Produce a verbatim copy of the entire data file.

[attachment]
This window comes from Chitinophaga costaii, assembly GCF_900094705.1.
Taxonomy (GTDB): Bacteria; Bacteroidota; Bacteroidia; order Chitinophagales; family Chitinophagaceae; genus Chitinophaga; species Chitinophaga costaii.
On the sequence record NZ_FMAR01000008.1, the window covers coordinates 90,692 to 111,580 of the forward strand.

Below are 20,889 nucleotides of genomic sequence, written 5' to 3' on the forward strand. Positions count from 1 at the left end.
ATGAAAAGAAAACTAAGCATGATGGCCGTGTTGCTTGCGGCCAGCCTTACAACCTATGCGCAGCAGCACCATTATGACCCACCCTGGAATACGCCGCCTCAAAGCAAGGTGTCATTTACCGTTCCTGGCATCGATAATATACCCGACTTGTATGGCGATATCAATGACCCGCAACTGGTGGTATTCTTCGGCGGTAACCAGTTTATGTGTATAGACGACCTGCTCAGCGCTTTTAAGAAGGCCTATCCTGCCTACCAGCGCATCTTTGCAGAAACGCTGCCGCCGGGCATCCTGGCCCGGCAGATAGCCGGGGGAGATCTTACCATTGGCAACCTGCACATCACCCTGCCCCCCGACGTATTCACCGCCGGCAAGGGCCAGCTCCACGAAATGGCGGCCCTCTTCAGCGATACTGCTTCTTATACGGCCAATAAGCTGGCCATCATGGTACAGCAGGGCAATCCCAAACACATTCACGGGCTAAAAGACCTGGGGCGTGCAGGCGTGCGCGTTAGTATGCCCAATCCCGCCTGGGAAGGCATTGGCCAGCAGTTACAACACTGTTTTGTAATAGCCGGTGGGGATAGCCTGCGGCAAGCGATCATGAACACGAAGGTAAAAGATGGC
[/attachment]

This window comes from Chitinophaga costaii, assembly GCF_900094705.1.
Taxonomy (GTDB): Bacteria; Bacteroidota; Bacteroidia; order Chitinophagales; family Chitinophagaceae; genus Chitinophaga; species Chitinophaga costaii.
On the sequence record NZ_FMAR01000008.1, the window covers coordinates 90,692 to 111,580 of the forward strand.

Below are 20,889 nucleotides of genomic sequence, written 5' to 3' on the forward strand. Positions count from 1 at the left end.
ATGAAAAGAAAACTAAGCATGATGGCCGTGTTGCTTGCGGCCAGCCTTACAACCTATGCGCAGCAGCACCATTATGACCCACCCTGGAATACGCCGCCTCAAAGCAAGGTGTCATTTACCGTTCCTGGCATCGATAATATACCCGACTTGTATGGCGATATCAATGACCCGCAACTGGTGGTATTCTTCGGCGGTAACCAGTTTATGTGTATAGACGACCTGCTCAGCGCTTTTAAGAAGGCCTATCCTGCCTACCAGCGCATCTTTGCAGAAACGCTGCCGCCGGGCATCCTGGCCCGGCAGATAGCCGGGGGAGATCTTACCATTGGCAACCTGCACATCACCCTGCCCCCCGACGTATTCACCGCCGGCAAGGGCCAGCTCCACGAAATGGCGGCCCTCTTCAGCGATACTGCTTCTTATACGGCCAATAAGCTGGCCATCATGGTACAGCAGGGCAATCCCAAACACATTCACGGGCTAAAAGACCTGGGGCGTGCAGGCGTGCGCGTTAGTATGCCCAATCCCGCCTGGGAAGGCATTGGCCAGCAGTTACAACACTGTTTTGTAATAGCCGGTGGGGATAGCCTGCGGCAAGCGATCATGAACACGAAGGTAAAAGATGGC